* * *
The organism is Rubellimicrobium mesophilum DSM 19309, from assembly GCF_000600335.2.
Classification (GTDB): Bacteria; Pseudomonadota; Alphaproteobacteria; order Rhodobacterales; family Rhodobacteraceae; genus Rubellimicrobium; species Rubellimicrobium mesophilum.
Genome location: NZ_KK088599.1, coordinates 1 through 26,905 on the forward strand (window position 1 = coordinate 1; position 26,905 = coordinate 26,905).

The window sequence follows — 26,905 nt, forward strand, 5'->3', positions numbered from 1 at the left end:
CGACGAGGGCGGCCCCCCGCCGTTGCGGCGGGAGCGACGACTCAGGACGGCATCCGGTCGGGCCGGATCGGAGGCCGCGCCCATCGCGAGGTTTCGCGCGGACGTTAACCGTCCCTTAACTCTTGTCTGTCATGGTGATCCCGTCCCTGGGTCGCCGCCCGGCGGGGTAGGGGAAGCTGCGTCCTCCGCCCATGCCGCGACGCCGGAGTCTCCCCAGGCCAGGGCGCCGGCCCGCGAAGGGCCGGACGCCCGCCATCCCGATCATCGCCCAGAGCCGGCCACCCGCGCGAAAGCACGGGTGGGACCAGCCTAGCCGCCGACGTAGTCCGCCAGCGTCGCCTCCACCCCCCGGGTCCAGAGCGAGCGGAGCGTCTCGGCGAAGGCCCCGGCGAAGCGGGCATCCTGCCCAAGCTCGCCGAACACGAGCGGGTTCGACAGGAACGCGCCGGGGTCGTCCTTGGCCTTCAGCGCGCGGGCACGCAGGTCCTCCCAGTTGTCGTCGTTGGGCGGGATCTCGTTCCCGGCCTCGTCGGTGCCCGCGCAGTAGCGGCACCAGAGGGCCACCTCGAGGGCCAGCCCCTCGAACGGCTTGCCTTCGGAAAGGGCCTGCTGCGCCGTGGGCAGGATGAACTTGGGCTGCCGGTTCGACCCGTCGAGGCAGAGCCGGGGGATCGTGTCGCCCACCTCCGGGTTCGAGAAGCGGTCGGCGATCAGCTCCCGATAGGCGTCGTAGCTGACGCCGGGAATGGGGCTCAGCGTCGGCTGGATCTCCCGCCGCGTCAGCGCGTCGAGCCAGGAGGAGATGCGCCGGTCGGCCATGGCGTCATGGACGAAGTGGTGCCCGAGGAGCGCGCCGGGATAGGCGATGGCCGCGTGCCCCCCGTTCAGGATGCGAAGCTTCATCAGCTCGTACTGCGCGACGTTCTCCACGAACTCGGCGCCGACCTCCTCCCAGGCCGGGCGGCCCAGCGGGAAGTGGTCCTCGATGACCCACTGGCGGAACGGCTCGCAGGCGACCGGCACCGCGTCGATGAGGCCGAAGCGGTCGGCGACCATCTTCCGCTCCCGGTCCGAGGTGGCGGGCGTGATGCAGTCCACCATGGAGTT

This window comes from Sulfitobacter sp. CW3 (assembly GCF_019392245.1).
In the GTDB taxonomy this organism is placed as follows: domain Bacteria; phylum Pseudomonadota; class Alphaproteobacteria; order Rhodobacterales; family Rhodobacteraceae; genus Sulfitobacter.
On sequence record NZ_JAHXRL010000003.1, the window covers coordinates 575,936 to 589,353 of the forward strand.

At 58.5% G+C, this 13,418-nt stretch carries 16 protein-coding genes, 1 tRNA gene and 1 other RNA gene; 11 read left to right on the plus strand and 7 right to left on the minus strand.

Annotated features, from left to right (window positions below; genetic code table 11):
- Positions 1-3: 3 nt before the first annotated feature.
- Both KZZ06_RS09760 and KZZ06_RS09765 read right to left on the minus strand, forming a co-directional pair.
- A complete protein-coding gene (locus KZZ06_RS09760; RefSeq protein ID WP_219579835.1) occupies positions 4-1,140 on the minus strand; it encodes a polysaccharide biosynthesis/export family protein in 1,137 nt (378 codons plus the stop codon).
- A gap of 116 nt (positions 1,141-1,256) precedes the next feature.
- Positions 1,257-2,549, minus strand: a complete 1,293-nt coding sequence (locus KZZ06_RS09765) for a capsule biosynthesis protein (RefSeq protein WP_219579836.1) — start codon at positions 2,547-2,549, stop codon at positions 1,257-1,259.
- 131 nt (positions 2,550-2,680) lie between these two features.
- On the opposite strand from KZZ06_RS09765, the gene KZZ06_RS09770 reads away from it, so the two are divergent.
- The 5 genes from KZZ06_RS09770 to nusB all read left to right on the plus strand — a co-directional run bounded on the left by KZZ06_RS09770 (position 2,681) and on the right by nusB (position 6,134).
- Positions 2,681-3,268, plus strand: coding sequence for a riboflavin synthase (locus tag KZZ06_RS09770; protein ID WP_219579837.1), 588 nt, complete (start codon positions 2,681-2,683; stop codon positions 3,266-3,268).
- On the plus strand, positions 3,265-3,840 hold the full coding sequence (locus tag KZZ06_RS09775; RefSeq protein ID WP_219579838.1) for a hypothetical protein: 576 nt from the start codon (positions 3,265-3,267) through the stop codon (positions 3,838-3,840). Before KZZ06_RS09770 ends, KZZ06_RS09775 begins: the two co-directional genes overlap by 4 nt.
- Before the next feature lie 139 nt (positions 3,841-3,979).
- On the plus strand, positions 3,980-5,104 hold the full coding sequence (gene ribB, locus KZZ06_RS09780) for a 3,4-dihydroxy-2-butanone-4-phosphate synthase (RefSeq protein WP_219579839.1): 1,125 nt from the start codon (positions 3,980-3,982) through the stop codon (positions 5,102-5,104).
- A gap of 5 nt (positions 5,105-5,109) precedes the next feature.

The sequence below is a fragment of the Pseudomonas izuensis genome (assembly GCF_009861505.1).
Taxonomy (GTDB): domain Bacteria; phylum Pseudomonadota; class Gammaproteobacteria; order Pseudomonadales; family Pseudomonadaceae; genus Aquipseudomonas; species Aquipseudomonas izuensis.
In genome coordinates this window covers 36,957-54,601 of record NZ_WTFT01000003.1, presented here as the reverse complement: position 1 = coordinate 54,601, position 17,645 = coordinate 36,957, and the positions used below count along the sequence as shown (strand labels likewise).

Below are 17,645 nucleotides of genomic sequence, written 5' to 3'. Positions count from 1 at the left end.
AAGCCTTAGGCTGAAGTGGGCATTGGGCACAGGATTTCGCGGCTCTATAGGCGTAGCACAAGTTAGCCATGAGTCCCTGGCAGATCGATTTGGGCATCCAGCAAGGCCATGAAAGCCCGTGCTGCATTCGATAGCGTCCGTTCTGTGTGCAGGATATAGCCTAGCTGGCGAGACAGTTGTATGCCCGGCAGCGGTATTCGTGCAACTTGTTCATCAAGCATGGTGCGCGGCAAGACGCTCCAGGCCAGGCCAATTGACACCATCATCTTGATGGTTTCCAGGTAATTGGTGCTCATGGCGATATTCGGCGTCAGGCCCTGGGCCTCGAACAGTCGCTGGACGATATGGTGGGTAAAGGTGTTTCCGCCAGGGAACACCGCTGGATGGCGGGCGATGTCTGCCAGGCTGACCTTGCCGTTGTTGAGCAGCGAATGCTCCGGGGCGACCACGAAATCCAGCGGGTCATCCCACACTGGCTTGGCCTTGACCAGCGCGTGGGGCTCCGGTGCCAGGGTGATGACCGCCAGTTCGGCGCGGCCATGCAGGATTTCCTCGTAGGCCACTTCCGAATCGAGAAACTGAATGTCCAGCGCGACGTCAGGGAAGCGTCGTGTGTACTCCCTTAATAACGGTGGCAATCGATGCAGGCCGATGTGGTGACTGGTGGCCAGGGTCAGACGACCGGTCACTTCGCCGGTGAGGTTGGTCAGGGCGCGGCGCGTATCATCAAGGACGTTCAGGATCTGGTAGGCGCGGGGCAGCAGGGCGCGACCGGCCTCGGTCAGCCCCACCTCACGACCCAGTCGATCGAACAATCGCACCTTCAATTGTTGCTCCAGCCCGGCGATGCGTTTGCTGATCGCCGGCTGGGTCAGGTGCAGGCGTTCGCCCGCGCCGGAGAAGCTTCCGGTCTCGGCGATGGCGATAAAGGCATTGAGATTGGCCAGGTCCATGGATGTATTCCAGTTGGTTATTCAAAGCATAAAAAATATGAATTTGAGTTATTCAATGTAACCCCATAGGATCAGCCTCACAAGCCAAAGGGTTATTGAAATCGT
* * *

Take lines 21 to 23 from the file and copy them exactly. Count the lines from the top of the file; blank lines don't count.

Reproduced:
- Before the next feature lie 139 nt (positions 3,841-3,979).
- On the plus strand, positions 3,980-5,104 hold the full coding sequence (gene ribB, locus KZZ06_RS09780) for a 3,4-dihydroxy-2-butanone-4-phosphate synthase (RefSeq protein WP_219579839.1): 1,125 nt from the start codon (positions 3,980-3,982) through the stop codon (positions 5,102-5,104).
- A gap of 5 nt (positions 5,105-5,109) precedes the next feature.